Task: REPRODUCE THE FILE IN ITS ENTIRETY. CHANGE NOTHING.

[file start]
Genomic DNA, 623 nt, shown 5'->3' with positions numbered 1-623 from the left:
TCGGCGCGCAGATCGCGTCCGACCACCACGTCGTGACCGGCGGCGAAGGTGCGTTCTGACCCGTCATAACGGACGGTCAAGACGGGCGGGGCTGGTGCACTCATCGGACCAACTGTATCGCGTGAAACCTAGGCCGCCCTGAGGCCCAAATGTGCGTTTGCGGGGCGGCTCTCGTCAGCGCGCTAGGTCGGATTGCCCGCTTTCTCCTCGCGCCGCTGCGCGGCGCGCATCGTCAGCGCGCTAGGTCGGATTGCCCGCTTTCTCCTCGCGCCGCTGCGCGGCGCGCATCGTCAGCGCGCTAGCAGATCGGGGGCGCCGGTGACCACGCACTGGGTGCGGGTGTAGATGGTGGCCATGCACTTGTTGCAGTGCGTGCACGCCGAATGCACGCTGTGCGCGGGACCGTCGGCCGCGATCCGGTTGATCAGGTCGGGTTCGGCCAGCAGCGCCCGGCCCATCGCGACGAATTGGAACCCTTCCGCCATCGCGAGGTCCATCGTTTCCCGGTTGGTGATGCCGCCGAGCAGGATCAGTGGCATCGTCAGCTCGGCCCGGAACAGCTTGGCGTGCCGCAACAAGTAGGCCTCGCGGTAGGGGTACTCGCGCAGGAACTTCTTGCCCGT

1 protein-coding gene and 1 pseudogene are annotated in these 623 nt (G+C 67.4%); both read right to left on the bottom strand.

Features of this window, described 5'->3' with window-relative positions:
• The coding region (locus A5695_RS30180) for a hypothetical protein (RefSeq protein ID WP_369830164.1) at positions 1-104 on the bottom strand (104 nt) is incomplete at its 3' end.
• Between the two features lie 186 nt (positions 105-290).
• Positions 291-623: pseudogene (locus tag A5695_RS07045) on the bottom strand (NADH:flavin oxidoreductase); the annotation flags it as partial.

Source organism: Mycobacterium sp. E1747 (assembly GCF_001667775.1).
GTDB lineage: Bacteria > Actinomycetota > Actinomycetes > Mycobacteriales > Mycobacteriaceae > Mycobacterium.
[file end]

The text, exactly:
Genomic DNA, 623 nt, shown 5'->3' with positions numbered 1-623 from the left:
TCGGCGCGCAGATCGCGTCCGACCACCACGTCGTGACCGGCGGCGAAGGTGCGTTCTGACCCGTCATAACGGACGGTCAAGACGGGCGGGGCTGGTGCACTCATCGGACCAACTGTATCGCGTGAAACCTAGGCCGCCCTGAGGCCCAAATGTGCGTTTGCGGGGCGGCTCTCGTCAGCGCGCTAGGTCGGATTGCCCGCTTTCTCCTCGCGCCGCTGCGCGGCGCGCATCGTCAGCGCGCTAGGTCGGATTGCCCGCTTTCTCCTCGCGCCGCTGCGCGGCGCGCATCGTCAGCGCGCTAGCAGATCGGGGGCGCCGGTGACCACGCACTGGGTGCGGGTGTAGATGGTGGCCATGCACTTGTTGCAGTGCGTGCACGCCGAATGCACGCTGTGCGCGGGACCGTCGGCCGCGATCCGGTTGATCAGGTCGGGTTCGGCCAGCAGCGCCCGGCCCATCGCGACGAATTGGAACCCTTCCGCCATCGCGAGGTCCATCGTTTCCCGGTTGGTGATGCCGCCGAGCAGGATCAGTGGCATCGTCAGCTCGGCCCGGAACAGCTTGGCGTGCCGCAACAAGTAGGCCTCGCGGTAGGGGTACTCGCGCAGGAACTTCTTGCCCGT

1 protein-coding gene and 1 pseudogene are annotated in these 623 nt (G+C 67.4%); both read right to left on the bottom strand.

Features of this window, described 5'->3' with window-relative positions:
• The coding region (locus A5695_RS30180) for a hypothetical protein (RefSeq protein ID WP_369830164.1) at positions 1-104 on the bottom strand (104 nt) is incomplete at its 3' end.
• Between the two features lie 186 nt (positions 105-290).
• Positions 291-623: pseudogene (locus tag A5695_RS07045) on the bottom strand (NADH:flavin oxidoreductase); the annotation flags it as partial.

Source organism: Mycobacterium sp. E1747 (assembly GCF_001667775.1).
GTDB lineage: Bacteria > Actinomycetota > Actinomycetes > Mycobacteriales > Mycobacteriaceae > Mycobacterium.